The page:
1. Reduces the incentive to develop new rental housing.
When housing providers are not able to increase rents to keep up with rising costs, they are less likely to develop in markets that have rent control. This lack of development can further exacerbate the shortage of rental housing. More than 70% of housing providers have or expect to reduce development in rent-controlled markets by scaling back plans, shifting to other markets or canceling plans altogether.
2. Discourages investment.
By capping rent prices, rent control decreases the value of a rental property and discourages investment in the rental market. Sixty-seven percent of housing providers say they would “absolutely not” invest in another market with strict rent control policies.
3. Reduces property taxes.
Rent control reduces the amount of property taxes housing providers have to pay. This is because rent control limits the amount of rent that housing providers can charge, which in turn reduces the value of their property. As a result, owners pay less property taxes and the government ultimately collects less revenue. Property taxes are an essential source of tax revenue for local governments as they fund infrastructure, schools, parks, transportation and other needs. The vast majority (75%) of Americans who want to better fund local programs are looking for policies that attract more residential and commercial development.
4. Deters maintenance and improvement spending.
With rent control in effect, housing providers are faced with the difficult financial strain of absorbing essential maintenance costs and are forced to reduce investments in improvements and nonessential maintenance. Over 60% of housing providers have deferred or expect to defer nonessential maintenance and improvements due to rent control.
5. Pressures housing providers to sell.
With the mounting costs of doing business, housing providers are feeling a great strain trying to stay afloat under rent control policies. Some examples of these increased costs are insurance, labor, utilities, installation and construction services, and accounting and reporting costs related to rent control. Without the ability to adjust rent to cover increasing costs, 54% of housing providers say they expect to sell some assets or may consider it as a result of rent control.
6. Subsidizes high-income residents.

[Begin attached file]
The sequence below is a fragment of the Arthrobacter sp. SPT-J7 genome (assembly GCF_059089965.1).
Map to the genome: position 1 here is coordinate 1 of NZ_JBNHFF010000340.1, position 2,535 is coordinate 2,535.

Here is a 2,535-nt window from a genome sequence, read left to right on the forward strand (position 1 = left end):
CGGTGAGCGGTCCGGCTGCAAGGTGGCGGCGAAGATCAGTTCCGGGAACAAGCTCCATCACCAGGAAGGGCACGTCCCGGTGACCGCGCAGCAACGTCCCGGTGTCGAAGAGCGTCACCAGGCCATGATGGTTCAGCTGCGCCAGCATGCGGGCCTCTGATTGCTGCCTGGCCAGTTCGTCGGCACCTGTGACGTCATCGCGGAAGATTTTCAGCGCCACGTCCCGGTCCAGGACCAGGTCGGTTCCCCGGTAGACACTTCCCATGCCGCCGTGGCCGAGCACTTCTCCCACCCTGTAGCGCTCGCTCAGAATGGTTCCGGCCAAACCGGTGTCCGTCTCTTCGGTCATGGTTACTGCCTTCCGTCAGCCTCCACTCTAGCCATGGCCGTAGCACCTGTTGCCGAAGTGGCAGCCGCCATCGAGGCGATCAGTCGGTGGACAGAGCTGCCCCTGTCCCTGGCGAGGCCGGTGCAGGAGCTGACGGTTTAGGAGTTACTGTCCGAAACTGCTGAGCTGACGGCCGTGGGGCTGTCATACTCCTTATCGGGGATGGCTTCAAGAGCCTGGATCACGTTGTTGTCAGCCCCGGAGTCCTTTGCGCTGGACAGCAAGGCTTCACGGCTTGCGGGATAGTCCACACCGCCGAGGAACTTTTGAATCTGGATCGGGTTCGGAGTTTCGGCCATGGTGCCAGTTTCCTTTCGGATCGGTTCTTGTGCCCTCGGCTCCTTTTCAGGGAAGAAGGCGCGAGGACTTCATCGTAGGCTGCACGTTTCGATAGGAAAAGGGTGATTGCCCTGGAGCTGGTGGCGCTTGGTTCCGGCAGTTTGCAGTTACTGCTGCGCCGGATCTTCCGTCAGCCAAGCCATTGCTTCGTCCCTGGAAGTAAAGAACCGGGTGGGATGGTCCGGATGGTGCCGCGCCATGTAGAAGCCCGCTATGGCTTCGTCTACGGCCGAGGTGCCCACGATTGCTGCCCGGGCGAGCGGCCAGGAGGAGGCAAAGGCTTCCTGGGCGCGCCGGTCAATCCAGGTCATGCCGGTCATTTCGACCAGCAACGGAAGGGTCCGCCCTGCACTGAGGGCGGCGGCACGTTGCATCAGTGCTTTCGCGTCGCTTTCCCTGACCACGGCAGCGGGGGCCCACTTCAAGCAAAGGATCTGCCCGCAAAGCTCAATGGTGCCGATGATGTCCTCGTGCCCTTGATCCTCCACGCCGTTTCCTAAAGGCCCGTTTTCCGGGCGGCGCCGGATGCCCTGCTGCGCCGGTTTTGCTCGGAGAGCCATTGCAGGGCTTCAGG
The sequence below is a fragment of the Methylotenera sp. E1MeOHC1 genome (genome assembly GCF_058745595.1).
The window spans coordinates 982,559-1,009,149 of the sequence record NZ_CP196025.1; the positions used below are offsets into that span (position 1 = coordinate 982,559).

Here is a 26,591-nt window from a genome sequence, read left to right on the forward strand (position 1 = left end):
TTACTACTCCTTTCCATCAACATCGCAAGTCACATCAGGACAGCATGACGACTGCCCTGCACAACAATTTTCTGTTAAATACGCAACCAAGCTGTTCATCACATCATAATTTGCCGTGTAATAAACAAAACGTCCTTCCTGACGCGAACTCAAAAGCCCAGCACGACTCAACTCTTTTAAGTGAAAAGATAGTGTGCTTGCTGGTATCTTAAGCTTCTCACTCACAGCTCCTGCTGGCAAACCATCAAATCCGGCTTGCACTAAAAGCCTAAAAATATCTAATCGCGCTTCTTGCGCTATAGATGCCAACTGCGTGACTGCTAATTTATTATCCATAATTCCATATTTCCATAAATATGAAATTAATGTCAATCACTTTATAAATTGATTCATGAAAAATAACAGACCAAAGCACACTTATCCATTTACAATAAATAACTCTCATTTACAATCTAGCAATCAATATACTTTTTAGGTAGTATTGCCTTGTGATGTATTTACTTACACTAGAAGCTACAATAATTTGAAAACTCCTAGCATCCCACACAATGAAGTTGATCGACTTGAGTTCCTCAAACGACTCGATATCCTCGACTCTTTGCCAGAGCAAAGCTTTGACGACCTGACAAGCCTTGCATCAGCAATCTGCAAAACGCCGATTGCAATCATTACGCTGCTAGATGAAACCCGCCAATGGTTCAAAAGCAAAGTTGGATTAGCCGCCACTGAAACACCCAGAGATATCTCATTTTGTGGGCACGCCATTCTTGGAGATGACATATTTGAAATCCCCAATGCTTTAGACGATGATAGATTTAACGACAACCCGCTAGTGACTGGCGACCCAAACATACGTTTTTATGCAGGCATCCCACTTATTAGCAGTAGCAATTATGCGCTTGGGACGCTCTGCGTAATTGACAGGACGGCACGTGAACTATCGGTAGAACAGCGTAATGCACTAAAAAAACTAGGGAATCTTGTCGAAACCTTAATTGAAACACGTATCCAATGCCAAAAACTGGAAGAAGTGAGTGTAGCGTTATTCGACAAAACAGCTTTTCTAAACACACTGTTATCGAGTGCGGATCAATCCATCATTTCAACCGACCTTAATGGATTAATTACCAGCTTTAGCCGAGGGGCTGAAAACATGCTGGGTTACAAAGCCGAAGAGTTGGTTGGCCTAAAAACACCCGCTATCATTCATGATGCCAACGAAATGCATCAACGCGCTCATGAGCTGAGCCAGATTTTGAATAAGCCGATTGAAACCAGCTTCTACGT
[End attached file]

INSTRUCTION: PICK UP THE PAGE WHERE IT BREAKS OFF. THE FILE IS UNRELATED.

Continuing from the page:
Rent control policies are often misunderstood as helping only lower-income households, but these same policies also subsidize high-income residents. Half of Americans misunderstand rent control policies and believe that these policies provide housing assistance low- and moderate-
income households only. However, 58% of housing providers know of higher-income residents who benefit from these policies.
7. Decreases housing options for low-income individuals and families.
Due to under-market rates, renters in rent controlled properties have less incentive to move as their lifestyles change. In an unregulated market, households often look to upgrade housing when they realize increased income or expand their families. In a regulated market, those households often choose to stay put longer, reducing mobility and housing options.
8. Small landlords are the most likely to be hurt by rent control.
Smaller housing providers are often disproportionately impacted by rent control policies because they have fewer resources available to manage sharp operational cost increases.
9. Rent control does nothing to aid those who want to enter the rental market.
Rent control can have a negative effect on those outside of the current rental market. By limiting availability for potential renters and reducing incentives for housing providers to develop new rentals, these policies lack benefits for those in greatest need of housing solutions. A poll of Americans revealed that half of respondents feel there are insufficient options available. This sentiment was strongest among those with lower incomes (53%).
10. Risks encouraging residents to illegally sublet apartments for profit.
Rent control may encourage residents to sublet units at market rates for profit, rather than living in the unit themselves. Subletting can lead to overcrowding in apartment properties. This is because residents who are subletting units may be inclined to pack as many people into the unit as possible in order to maximize their profits. This can create a number of problems, including safety concerns, noise complaints
and a general decline in the quality of life
for all residents.
Leah Cuffy is the Director of Advocacy Research for NAA.